This volume contains 13 new and important never before published chapters covering aspects of the employer-employee relationship. The volume is focused at the academic audience, but is also geared to government and business policy makers worldwide. The chapters use data from the US, Europe, Asia, and the Middle-East to answer a number of vital labor market questions.These include: Why has part-time work increased so dramatically in the 15 European Union countries? What changes in retirement behavior will be expected as countries change pension laws? Why do firms often use fixed-term instead of long-term employment contracts? How do employee work interruptions affect occupational choice? Why do both employers and employees often prefer additional fringe benefits to wage increases? Do academic certifications really signal higher worker quality? How is an individual's work ethic influenced by others in residential neighborhoods? And, why do risky jobs often pay lower wages when one might expect employees need better remuneration to take dangerous jobs?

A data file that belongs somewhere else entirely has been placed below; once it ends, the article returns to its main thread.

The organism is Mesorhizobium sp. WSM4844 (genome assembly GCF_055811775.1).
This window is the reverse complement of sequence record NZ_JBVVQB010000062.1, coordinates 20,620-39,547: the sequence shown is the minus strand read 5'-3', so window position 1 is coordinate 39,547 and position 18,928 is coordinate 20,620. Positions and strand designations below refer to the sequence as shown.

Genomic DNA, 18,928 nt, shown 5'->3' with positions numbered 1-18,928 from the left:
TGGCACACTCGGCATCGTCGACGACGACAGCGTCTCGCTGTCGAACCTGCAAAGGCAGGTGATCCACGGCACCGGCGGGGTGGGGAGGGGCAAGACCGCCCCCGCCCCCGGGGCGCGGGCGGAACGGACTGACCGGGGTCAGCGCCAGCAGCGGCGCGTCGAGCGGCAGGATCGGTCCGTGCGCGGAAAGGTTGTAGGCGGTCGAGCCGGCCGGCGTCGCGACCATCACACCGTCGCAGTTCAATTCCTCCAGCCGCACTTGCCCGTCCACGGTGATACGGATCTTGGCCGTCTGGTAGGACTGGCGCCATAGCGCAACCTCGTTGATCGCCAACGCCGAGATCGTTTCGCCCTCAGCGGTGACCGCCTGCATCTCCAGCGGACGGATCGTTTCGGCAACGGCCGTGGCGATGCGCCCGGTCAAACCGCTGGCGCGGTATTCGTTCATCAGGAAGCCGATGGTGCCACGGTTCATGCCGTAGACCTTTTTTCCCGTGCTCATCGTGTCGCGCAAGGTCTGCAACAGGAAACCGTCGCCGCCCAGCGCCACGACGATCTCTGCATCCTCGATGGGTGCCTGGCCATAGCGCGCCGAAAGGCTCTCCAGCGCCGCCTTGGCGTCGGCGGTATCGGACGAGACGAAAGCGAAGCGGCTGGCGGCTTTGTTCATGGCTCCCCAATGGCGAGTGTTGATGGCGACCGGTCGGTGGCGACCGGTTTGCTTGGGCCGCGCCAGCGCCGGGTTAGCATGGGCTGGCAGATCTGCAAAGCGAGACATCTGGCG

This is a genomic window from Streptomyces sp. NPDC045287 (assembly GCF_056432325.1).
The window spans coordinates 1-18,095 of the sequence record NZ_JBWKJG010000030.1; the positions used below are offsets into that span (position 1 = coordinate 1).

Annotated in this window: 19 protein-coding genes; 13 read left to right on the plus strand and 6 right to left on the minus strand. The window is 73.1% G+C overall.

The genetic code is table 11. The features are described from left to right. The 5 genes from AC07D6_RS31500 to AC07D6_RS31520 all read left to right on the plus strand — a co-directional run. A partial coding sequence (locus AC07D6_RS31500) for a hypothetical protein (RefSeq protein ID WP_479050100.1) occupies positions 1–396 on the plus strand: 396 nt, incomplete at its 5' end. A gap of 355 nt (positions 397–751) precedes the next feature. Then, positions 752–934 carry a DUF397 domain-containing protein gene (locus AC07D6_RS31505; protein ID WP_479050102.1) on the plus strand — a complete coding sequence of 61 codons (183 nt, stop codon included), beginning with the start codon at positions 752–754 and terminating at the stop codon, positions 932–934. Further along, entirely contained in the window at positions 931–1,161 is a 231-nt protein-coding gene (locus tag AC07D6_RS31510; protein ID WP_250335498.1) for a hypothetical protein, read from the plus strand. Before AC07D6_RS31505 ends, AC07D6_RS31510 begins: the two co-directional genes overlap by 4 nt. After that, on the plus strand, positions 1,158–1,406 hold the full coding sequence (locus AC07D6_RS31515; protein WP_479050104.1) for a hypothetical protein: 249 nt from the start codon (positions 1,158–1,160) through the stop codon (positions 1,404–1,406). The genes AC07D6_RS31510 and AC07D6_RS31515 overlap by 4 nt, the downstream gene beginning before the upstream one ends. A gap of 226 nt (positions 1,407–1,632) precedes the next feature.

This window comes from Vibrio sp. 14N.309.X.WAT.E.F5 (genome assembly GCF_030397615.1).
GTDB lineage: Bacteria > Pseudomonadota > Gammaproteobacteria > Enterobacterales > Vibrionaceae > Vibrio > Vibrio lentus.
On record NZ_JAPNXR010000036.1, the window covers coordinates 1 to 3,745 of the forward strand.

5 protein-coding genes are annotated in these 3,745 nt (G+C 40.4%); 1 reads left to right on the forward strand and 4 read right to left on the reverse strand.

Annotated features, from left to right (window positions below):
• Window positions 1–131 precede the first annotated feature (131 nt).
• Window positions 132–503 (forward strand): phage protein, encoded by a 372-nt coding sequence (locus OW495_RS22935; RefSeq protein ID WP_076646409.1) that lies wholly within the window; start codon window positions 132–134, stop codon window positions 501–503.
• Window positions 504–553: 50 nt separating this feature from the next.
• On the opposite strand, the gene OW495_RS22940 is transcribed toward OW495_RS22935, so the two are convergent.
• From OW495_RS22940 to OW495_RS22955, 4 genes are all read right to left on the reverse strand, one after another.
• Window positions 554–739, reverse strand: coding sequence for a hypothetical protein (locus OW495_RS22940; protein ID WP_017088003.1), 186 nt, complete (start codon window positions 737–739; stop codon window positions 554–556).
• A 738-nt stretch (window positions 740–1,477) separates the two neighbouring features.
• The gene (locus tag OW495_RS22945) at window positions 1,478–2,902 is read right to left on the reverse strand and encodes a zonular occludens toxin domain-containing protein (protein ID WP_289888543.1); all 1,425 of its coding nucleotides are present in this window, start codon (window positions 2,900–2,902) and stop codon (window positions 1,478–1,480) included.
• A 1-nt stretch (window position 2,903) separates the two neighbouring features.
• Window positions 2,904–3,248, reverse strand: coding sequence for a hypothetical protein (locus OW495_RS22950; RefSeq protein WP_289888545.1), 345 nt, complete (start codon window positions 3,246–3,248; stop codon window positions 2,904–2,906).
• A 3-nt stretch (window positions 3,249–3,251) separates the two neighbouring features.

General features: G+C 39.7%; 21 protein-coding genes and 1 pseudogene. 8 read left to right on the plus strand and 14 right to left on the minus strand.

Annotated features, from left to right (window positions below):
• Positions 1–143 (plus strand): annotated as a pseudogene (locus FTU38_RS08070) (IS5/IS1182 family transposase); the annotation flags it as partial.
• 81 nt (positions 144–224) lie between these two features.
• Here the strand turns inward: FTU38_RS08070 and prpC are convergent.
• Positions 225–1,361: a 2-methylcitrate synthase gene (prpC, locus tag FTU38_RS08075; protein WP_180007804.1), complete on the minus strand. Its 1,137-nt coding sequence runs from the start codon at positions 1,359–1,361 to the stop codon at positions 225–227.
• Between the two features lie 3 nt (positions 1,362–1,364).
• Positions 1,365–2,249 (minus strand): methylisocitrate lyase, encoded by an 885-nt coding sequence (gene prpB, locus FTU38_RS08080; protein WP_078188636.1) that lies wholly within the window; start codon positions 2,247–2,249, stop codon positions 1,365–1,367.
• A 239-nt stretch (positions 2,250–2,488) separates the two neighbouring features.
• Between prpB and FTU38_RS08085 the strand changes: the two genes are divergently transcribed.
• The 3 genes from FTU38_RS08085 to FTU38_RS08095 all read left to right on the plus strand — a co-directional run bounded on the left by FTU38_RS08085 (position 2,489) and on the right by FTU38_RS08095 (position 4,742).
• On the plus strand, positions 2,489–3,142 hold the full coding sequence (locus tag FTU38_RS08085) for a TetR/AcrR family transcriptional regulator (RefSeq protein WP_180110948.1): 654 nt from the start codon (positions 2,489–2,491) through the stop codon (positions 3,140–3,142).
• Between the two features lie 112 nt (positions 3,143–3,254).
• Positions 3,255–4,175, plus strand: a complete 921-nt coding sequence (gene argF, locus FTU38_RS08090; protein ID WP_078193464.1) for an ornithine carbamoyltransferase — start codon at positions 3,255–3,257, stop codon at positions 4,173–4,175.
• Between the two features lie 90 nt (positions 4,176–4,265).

List of contributors. Introduction (S.W. Polachek). Changes in wage inequality, 1970-1990 (J. Mincer). What we know about employer-provided training: a review of the literature (J.H. Bishop). Asymmetric information and the provision of general training (A. Shrivastava). Some empirical implications of a model of human capital investment under asymmetric information (Chung Chang, Yijiang Wang). Work-related training and earnings growth for young men in Britain (W. Arulampalam, A.L. Booth and P. Elias). Relative wages and the returns to education in the labor market for registered nurses (E.J. Schumacher). The utilization of human capital in the United States, 1975-1992: patterns of work and earnings among working age males (R. Haveman, L. Buron and A. Bershadker). Male-female earnings differentials in the scientific and technical labor market in India (P. Duraisamy, M. Duraisamy). Rural public works and the poor: the case of the Employment Guarantee Scheme in India (R. Gaiha). Ethnicity and the intergenerational transmission of welfare dependency (G.J. Borjas, G.T. Sueyoshi). Immigrant entry earnings and human capital growth: evidence from the 1960-1980 censuses (H. Orcutt Duleep, M.C. Regets). Immigrants and natives: comparative economic performance in the United States, 1850-1860 and 1965-1980 (J.P. Ferrie). Minimum wages: curse or blessing? (M.O. Ravn, J.R. Sorensen). Eyeballing state dependence and unobserved heterogeneity in aggregate unemployment duration data (G.J. van den Berg, J.C. van Ours).